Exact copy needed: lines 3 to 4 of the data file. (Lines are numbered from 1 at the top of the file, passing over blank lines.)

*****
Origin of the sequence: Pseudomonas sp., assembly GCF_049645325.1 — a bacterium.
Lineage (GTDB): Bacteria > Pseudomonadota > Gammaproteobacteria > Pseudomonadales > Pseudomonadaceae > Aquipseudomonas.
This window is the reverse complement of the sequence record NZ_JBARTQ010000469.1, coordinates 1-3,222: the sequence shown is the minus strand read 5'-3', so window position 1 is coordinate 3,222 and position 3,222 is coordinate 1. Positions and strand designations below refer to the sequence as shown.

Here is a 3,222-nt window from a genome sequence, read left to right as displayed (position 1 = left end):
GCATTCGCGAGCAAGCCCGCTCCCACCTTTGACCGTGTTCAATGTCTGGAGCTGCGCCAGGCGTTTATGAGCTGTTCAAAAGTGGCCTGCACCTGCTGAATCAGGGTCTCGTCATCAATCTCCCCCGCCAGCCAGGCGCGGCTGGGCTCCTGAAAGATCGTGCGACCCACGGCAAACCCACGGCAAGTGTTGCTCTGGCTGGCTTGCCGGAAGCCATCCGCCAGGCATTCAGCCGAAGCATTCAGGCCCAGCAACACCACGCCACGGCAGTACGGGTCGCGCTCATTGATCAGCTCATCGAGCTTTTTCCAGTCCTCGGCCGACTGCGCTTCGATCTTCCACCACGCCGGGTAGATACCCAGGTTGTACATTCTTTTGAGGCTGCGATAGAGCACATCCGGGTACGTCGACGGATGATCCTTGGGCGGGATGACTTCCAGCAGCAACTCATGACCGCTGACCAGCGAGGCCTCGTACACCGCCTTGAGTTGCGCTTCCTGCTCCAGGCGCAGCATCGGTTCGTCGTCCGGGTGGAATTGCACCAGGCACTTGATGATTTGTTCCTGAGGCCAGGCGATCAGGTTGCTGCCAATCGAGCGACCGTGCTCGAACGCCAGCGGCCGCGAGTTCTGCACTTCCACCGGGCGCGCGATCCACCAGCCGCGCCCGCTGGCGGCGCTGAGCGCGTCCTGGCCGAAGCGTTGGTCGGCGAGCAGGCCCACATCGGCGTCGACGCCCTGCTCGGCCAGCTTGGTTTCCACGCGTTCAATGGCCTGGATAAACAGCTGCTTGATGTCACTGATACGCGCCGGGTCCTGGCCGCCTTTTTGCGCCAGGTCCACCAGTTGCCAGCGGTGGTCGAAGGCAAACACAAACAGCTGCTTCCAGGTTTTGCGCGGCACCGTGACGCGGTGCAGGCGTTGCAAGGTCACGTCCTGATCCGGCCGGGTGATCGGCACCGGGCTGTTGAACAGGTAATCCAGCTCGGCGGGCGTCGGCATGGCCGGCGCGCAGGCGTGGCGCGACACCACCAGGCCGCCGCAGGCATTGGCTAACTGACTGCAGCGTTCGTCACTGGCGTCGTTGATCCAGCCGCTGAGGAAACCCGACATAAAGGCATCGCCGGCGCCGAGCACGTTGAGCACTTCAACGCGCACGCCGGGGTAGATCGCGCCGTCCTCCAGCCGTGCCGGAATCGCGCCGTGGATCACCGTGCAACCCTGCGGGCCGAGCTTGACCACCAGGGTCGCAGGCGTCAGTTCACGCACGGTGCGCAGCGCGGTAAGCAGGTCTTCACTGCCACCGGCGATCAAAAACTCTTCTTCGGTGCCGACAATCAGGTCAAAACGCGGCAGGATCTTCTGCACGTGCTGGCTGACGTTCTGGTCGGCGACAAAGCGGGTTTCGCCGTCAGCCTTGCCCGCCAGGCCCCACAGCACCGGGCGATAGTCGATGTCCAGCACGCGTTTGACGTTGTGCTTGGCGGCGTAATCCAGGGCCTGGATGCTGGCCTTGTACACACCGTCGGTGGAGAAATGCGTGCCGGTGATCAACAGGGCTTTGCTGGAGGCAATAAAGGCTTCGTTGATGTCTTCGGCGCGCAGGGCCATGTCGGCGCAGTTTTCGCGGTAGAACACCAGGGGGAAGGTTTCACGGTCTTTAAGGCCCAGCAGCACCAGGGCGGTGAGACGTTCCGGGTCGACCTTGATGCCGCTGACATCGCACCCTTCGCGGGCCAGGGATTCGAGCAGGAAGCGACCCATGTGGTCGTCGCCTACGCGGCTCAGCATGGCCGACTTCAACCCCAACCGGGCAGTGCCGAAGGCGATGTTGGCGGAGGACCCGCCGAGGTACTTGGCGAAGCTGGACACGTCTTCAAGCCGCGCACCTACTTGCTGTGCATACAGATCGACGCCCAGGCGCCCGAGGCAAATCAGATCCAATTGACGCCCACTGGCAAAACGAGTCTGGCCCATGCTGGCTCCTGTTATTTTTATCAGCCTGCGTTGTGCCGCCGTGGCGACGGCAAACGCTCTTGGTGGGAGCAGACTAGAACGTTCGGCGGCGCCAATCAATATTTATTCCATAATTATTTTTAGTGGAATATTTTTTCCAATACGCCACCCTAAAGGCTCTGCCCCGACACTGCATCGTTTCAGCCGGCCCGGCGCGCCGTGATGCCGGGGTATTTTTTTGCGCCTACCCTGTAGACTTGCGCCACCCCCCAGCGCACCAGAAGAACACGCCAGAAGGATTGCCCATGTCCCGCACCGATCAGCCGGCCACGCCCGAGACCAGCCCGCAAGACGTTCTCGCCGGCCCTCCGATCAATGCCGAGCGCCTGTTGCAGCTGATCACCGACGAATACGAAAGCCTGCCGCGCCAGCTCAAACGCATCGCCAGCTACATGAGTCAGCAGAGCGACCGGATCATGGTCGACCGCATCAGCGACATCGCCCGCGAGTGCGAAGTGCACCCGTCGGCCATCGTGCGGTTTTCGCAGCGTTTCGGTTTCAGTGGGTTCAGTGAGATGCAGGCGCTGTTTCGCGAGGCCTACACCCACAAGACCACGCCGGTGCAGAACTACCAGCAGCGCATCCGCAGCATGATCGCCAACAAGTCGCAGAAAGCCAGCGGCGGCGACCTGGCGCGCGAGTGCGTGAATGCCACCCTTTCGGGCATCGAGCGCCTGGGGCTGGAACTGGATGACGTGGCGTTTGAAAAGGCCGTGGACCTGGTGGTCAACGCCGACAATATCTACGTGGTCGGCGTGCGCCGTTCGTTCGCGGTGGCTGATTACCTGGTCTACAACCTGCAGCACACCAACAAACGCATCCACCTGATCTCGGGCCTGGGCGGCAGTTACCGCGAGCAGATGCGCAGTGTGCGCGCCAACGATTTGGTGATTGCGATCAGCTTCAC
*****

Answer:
This window is the reverse complement of the sequence record NZ_JBARTQ010000469.1, coordinates 1-3,222: the sequence shown is the minus strand read 5'-3', so window position 1 is coordinate 3,222 and position 3,222 is coordinate 1. Positions and strand designations below refer to the sequence as shown.

Here is a 3,222-nt window from a genome sequence, read left to right as displayed (position 1 = left end):